Mating systems are diverse in animals, notably in crustaceans, but can be inferred from a limited set of parameters. Baeza and Thiel (2007) proposed a model predicting mating systems of symbiotic crustaceans with three host characteristics and the risk of predation. These authors proposed five mating systems, ranging from monogamy to polygynandry (where multiple mating occurs for both genders). Using microsatellite loci, we tested the putatively mating system of the ectoparasite crab Dissodactylus primitivus. We determined the mating frequencies of males and females, parentage assignment (COLONY & GERUD software) as well as the contents of female spermathecae. Our results are globally consistent with the model of Baeza and Thiel and showed, together with previous aquarium experiments, that this ectoparasite evolved a polygamous mating system where males and females move between hosts for mate search. Parentage analyses revealed that polyandry is frequent and concerns more than 60% of clutches, with clutches being fertilized by up to 6 different fathers. Polygyny is supported by the detection of eight males having sired two different broods. We also detected a significant paternity skew in 92% of the multipaternal broods. Moreover, this skew is probably higher than the estimation from the brood because additional alleles were detected in most of spermathecae. This high skew could be explained by several factors as sperm competition or cryptic female choice. Our genetic data, combined with previous anatomic analyses, provide consistent arguments to suggest sperm precedence in D. primitivus.
Marine organisms in Antarctica are adapted to an extreme ecosystem including extremely stable temperatures and strong seasonality due to changes in day length. It is now largely accepted that Southern Ocean organisms are particularly vulnerable to global warming with some regions already being challenged by a rapid increase of temperature. Climate change affects both the physical and biotic components of marine ecosystems and will have an impact on the distribution and population dynamics of Antarctic marine organisms. To predict and assess the effect of climate change on marine ecosystems a more comprehensive knowledge of the life history and physiology of key species is urgently needed. In this study we estimate the Dynamic Energy Budget (DEB) model parameters for key benthic Antarctic species the sea star Odontaster validus using available information from literature and experiments. The DEB theory is unique in capturing the metabolic processes of an organism through its entire life cycle as a function of temperature and food availability. The DEB model allows for the inclusion of the different life history stages, and thus, becomes a tool that can be used to model lifetime feeding, growth, reproduction, and their responses to changes in biotic and abiotic conditions. The DEB model presented here includes the estimation of reproduction handling rules for the development of simultaneous oocyte cohorts within the gonad. Additionally it links the DEB model reserves to the pyloric caeca an organ whose function has long been ascribed to energy storage. Model parameters described a slowed down metabolism of long living animals that mature slowly. O. validus has a large reserve that—matching low maintenance costs- allow withstanding long periods of starvation. Gonad development is continuous and individual cohorts developed within the gonads grow in biomass following a power function of the age of the cohort. The DEB model developed here for O. validus allowed us to increase our knowledge on the ecophysiology of this species, providing new insights on the role of food availability and temperature on its life cycle and reproduction strategy.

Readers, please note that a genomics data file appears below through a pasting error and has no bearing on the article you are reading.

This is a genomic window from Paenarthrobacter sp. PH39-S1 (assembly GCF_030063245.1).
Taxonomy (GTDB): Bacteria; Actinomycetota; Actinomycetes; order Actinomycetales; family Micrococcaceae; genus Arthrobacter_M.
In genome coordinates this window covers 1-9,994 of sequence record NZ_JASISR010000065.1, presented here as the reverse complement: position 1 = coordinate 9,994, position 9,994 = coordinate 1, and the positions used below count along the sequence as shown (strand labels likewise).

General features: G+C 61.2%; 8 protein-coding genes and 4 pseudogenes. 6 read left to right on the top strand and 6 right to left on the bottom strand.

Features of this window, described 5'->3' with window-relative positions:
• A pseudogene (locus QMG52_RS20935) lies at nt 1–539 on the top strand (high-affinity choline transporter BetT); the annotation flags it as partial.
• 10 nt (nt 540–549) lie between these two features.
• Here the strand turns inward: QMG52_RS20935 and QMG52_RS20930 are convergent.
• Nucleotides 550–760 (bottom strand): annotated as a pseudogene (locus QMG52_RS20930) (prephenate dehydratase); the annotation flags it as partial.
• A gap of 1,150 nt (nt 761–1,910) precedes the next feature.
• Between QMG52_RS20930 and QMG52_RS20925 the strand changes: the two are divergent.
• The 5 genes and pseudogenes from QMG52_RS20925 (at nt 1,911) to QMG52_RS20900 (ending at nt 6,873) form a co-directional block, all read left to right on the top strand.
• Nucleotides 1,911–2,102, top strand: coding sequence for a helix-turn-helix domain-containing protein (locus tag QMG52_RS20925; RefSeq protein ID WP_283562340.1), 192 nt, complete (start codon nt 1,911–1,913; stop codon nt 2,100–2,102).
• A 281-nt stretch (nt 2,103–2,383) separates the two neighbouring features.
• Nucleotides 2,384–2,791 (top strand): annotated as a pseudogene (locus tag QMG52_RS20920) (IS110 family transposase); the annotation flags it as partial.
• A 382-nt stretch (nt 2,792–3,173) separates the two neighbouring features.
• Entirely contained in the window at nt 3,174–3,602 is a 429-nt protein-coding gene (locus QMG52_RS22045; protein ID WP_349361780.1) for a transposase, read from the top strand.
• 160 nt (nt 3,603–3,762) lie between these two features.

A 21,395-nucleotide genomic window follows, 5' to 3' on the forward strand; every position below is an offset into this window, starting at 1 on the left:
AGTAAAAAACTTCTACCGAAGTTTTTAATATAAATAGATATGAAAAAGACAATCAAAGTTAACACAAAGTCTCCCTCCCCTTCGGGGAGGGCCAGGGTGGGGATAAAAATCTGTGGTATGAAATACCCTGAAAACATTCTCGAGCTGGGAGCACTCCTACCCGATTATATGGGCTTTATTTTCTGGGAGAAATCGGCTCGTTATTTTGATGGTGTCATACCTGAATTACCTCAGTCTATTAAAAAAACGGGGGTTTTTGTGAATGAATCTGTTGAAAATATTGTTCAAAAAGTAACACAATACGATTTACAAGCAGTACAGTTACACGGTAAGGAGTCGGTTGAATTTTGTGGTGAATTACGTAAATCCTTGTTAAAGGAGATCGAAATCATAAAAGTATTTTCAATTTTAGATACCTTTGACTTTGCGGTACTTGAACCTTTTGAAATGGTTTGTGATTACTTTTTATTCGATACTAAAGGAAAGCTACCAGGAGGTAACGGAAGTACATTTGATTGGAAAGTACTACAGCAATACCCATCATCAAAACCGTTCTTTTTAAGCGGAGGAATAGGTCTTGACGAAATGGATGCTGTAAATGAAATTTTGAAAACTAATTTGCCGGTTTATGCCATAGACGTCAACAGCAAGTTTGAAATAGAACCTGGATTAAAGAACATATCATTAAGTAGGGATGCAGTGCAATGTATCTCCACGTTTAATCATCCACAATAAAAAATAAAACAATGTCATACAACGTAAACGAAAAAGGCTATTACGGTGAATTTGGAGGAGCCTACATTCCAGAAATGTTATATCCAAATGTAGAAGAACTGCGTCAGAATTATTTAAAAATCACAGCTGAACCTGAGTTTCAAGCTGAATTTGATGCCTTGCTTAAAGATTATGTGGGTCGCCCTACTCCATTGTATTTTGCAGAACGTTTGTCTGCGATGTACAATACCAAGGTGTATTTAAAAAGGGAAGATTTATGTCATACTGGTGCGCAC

Aim To describe and analyse asteroid biogeographic patterns in the Southern Ocean (SO) and test whether reproductive strategy (brooder versus broadcaster) can explain distribution patterns at the scale of the entire class. We hypothesize that brooding and broadcasting species display different biogeographic patterns.Location Southern Ocean, south of 45°S.Methods Over 14,000 asteroid occurrences are analysed using bootstrapped spanning network (BSN), non-metrical multidimensional scaling (nMDS) and clustering to uncover the spatial structure of faunal similarities among 25 bioregions.Results Main biogeographic patterns are congruent with previous works based on other taxa and highlight the isolation of New Zealand, the high richness in the Scotia Arc area particularly of brooding species, an East/West Antarctic differentiation, and the faunal affinities between South America and sub-Antarctic Islands. Asteroids show lower endemism levels than previously reported with 29% of species occurring in Antarctica only. In particular, asteroids from Tierra del Fuego showed affinities with those of West Antarctica at the species level, suggesting a recent mixing of assemblages. Biogeographic patterns are highly linked to reproductive strategy. Patterns also differ according to the taxonomic level, revealing the underlying role of historical factors.Main conclusions Patterns of sea star biogeography are consistent with results obtained for other marine groups and are strongly linked to reproductive strategy.